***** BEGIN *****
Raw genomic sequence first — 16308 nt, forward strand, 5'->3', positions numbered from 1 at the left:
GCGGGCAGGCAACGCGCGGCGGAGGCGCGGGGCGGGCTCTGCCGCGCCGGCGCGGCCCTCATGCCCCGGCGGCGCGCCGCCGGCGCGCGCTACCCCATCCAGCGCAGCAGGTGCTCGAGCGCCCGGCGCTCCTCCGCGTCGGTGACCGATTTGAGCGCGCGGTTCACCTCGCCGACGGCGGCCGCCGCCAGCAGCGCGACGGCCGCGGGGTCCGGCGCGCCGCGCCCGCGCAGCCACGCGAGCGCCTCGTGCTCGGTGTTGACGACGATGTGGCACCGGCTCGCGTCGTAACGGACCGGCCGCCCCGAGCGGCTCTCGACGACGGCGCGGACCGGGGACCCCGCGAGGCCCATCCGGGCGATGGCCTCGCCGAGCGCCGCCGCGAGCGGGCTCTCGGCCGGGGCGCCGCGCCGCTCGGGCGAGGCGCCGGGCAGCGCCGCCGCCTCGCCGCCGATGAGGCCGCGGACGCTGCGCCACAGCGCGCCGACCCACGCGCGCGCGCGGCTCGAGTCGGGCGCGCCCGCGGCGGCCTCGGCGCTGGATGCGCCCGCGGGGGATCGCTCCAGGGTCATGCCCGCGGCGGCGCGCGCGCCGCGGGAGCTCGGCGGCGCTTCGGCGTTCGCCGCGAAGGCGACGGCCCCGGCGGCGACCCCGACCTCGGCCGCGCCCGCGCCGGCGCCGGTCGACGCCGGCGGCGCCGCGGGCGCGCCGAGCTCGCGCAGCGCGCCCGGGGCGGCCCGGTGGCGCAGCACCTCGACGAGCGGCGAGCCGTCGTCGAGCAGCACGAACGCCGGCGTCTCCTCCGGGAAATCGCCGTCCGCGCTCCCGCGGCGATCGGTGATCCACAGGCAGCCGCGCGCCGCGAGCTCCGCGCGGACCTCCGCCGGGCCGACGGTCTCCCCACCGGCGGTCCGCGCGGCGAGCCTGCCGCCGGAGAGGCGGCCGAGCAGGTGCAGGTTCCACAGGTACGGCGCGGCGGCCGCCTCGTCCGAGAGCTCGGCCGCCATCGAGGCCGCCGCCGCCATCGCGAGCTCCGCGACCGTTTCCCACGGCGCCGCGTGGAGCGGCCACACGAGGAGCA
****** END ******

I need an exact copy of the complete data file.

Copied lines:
Raw genomic sequence first — 16308 nt, forward strand, 5'->3', positions numbered from 1 at the left:
GCGGGCAGGCAACGCGCGGCGGAGGCGCGGGGCGGGCTCTGCCGCGCCGGCGCGGCCCTCATGCCCCGGCGGCGCGCCGCCGGCGCGCGCTACCCCATCCAGCGCAGCAGGTGCTCGAGCGCCCGGCGCTCCTCCGCGTCGGTGACCGATTTGAGCGCGCGGTTCACCTCGCCGACGGCGGCCGCCGCCAGCAGCGCGACGGCCGCGGGGTCCGGCGCGCCGCGCCCGCGCAGCCACGCGAGCGCCTCGTGCTCGGTGTTGACGACGATGTGGCACCGGCTCGCGTCGTAACGGACCGGCCGCCCCGAGCGGCTCTCGACGACGGCGCGGACCGGGGACCCCGCGAGGCCCATCCGGGCGATGGCCTCGCCGAGCGCCGCCGCGAGCGGGCTCTCGGCCGGGGCGCCGCGCCGCTCGGGCGAGGCGCCGGGCAGCGCCGCCGCCTCGCCGCCGATGAGGCCGCGGACGCTGCGCCACAGCGCGCCGACCCACGCGCGCGCGCGGCTCGAGTCGGGCGCGCCCGCGGCGGCCTCGGCGCTGGATGCGCCCGCGGGGGATCGCTCCAGGGTCATGCCCGCGGCGGCGCGCGCGCCGCGGGAGCTCGGCGGCGCTTCGGCGTTCGCCGCGAAGGCGACGGCCCCGGCGGCGACCCCGACCTCGGCCGCGCCCGCGCCGGCGCCGGTCGACGCCGGCGGCGCCGCGGGCGCGCCGAGCTCGCGCAGCGCGCCCGGGGCGGCCCGGTGGCGCAGCACCTCGACGAGCGGCGAGCCGTCGTCGAGCAGCACGAACGCCGGCGTCTCCTCCGGGAAATCGCCGTCCGCGCTCCCGCGGCGATCGGTGATCCACAGGCAGCCGCGCGCCGCGAGCTCCGCGCGGACCTCCGCCGGGCCGACGGTCTCCCCACCGGCGGTCCGCGCGGCGAGCCTGCCGCCGGAGAGGCGGCCGAGCAGGTGCAGGTTCCACAGGTACGGCGCGGCGGCCGCCTCGTCCGAGAGCTCGGCCGCCATCGAGGCCGCCGCCGCCATCGCGAGCTCCGCGACCGTTTCCCACGGCGCCGCGTGGAGCGGCCACACGAGGAGCA